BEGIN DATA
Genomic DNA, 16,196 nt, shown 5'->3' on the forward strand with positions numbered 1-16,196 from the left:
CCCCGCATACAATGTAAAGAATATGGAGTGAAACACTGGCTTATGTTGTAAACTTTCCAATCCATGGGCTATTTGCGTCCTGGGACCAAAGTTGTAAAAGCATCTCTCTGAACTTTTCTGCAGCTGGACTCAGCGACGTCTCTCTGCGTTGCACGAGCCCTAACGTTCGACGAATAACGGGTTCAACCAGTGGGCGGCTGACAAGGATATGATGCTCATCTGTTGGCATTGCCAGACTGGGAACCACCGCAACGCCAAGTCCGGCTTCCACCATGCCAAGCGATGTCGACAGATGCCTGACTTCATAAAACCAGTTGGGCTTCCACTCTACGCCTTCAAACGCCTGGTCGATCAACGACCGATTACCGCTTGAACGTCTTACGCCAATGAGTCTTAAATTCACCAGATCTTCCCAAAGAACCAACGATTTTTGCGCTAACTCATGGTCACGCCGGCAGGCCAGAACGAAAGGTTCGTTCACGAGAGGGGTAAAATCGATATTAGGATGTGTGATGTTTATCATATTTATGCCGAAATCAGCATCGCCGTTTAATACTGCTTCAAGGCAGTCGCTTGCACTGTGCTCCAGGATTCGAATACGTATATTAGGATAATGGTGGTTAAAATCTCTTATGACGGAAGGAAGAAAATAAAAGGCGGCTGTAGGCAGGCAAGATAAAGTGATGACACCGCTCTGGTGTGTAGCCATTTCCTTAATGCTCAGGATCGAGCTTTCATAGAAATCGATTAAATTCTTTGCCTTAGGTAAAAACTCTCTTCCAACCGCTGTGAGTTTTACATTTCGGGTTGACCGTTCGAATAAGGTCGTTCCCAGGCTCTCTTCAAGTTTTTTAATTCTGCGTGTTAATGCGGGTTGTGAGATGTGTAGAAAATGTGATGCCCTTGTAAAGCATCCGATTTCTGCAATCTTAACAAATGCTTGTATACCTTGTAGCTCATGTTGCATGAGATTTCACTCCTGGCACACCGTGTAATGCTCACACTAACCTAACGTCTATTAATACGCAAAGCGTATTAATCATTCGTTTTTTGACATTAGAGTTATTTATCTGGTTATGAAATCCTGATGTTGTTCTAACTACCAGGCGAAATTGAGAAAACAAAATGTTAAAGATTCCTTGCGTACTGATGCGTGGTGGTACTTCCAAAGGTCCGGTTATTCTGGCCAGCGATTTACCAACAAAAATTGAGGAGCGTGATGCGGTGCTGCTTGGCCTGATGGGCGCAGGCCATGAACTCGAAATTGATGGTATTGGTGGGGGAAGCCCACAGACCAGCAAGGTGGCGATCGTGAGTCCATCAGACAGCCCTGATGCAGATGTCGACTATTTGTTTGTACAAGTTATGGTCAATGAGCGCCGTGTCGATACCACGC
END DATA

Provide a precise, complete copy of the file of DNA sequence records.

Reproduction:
Genomic DNA, 16,196 nt, shown 5'->3' on the forward strand with positions numbered 1-16,196 from the left:
CCCCGCATACAATGTAAAGAATATGGAGTGAAACACTGGCTTATGTTGTAAACTTTCCAATCCATGGGCTATTTGCGTCCTGGGACCAAAGTTGTAAAAGCATCTCTCTGAACTTTTCTGCAGCTGGACTCAGCGACGTCTCTCTGCGTTGCACGAGCCCTAACGTTCGACGAATAACGGGTTCAACCAGTGGGCGGCTGACAAGGATATGATGCTCATCTGTTGGCATTGCCAGACTGGGAACCACCGCAACGCCAAGTCCGGCTTCCACCATGCCAAGCGATGTCGACAGATGCCTGACTTCATAAAACCAGTTGGGCTTCCACTCTACGCCTTCAAACGCCTGGTCGATCAACGACCGATTACCGCTTGAACGTCTTACGCCAATGAGTCTTAAATTCACCAGATCTTCCCAAAGAACCAACGATTTTTGCGCTAACTCATGGTCACGCCGGCAGGCCAGAACGAAAGGTTCGTTCACGAGAGGGGTAAAATCGATATTAGGATGTGTGATGTTTATCATATTTATGCCGAAATCAGCATCGCCGTTTAATACTGCTTCAAGGCAGTCGCTTGCACTGTGCTCCAGGATTCGAATACGTATATTAGGATAATGGTGGTTAAAATCTCTTATGACGGAAGGAAGAAAATAAAAGGCGGCTGTAGGCAGGCAAGATAAAGTGATGACACCGCTCTGGTGTGTAGCCATTTCCTTAATGCTCAGGATCGAGCTTTCATAGAAATCGATTAAATTCTTTGCCTTAGGTAAAAACTCTCTTCCAACCGCTGTGAGTTTTACATTTCGGGTTGACCGTTCGAATAAGGTCGTTCCCAGGCTCTCTTCAAGTTTTTTAATTCTGCGTGTTAATGCGGGTTGTGAGATGTGTAGAAAATGTGATGCCCTTGTAAAGCATCCGATTTCTGCAATCTTAACAAATGCTTGTATACCTTGTAGCTCATGTTGCATGAGATTTCACTCCTGGCACACCGTGTAATGCTCACACTAACCTAACGTCTATTAATACGCAAAGCGTATTAATCATTCGTTTTTTGACATTAGAGTTATTTATCTGGTTATGAAATCCTGATGTTGTTCTAACTACCAGGCGAAATTGAGAAAACAAAATGTTAAAGATTCCTTGCGTACTGATGCGTGGTGGTACTTCCAAAGGTCCGGTTATTCTGGCCAGCGATTTACCAACAAAAATTGAGGAGCGTGATGCGGTGCTGCTTGGCCTGATGGGCGCAGGCCATGAACTCGAAATTGATGGTATTGGTGGGGGAAGCCCACAGACCAGCAAGGTGGCGATCGTGAGTCCATCAGACAGCCCTGATGCAGATGTCGACTATTTGTTTGTACAAGTTATGGTCAATGAGCGCCGTGTCGATACCACGC